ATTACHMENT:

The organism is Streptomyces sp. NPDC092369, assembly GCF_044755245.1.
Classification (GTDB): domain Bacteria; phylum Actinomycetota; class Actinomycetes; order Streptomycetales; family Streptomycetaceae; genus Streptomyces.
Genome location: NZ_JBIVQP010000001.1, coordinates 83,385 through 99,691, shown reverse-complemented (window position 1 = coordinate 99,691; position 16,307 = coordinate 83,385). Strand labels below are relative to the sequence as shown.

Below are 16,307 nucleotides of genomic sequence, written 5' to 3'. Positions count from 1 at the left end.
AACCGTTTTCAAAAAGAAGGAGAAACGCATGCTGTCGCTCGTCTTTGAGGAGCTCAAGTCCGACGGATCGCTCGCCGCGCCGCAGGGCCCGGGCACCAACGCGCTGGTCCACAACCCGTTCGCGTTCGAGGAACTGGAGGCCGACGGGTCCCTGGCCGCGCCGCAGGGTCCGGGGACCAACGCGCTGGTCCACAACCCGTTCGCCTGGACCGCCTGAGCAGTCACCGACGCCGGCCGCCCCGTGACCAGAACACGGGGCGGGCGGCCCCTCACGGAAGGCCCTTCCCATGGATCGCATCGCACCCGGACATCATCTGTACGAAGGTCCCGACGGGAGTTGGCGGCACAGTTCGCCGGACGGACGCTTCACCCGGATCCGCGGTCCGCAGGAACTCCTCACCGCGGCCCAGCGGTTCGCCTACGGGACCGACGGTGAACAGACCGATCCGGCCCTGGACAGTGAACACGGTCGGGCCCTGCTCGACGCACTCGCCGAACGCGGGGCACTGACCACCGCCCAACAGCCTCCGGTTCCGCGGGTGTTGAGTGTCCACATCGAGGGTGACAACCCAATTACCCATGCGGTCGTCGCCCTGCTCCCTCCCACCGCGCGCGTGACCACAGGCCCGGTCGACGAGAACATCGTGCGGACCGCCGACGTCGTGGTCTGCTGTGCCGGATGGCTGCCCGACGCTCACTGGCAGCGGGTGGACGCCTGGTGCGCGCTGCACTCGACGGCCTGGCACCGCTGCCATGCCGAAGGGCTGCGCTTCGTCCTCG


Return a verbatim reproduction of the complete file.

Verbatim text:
The organism is Streptomyces sp. NPDC092369, assembly GCF_044755245.1.
Classification (GTDB): domain Bacteria; phylum Actinomycetota; class Actinomycetes; order Streptomycetales; family Streptomycetaceae; genus Streptomyces.
Genome location: NZ_JBIVQP010000001.1, coordinates 83,385 through 99,691, shown reverse-complemented (window position 1 = coordinate 99,691; position 16,307 = coordinate 83,385). Strand labels below are relative to the sequence as shown.

Below are 16,307 nucleotides of genomic sequence, written 5' to 3'. Positions count from 1 at the left end.
AACCGTTTTCAAAAAGAAGGAGAAACGCATGCTGTCGCTCGTCTTTGAGGAGCTCAAGTCCGACGGATCGCTCGCCGCGCCGCAGGGCCCGGGCACCAACGCGCTGGTCCACAACCCGTTCGCGTTCGAGGAACTGGAGGCCGACGGGTCCCTGGCCGCGCCGCAGGGTCCGGGGACCAACGCGCTGGTCCACAACCCGTTCGCCTGGACCGCCTGAGCAGTCACCGACGCCGGCCGCCCCGTGACCAGAACACGGGGCGGGCGGCCCCTCACGGAAGGCCCTTCCCATGGATCGCATCGCACCCGGACATCATCTGTACGAAGGTCCCGACGGGAGTTGGCGGCACAGTTCGCCGGACGGACGCTTCACCCGGATCCGCGGTCCGCAGGAACTCCTCACCGCGGCCCAGCGGTTCGCCTACGGGACCGACGGTGAACAGACCGATCCGGCCCTGGACAGTGAACACGGTCGGGCCCTGCTCGACGCACTCGCCGAACGCGGGGCACTGACCACCGCCCAACAGCCTCCGGTTCCGCGGGTGTTGAGTGTCCACATCGAGGGTGACAACCCAATTACCCATGCGGTCGTCGCCCTGCTCCCTCCCACCGCGCGCGTGACCACAGGCCCGGTCGACGAGAACATCGTGCGGACCGCCGACGTCGTGGTCTGCTGTGCCGGATGGCTGCCCGACGCTCACTGGCAGCGGGTGGACGCCTGGTGCGCGCTGCACTCGACGGCCTGGCACCGCTGCCATGCCGAAGGGCTGCGCTTCGTCCTCG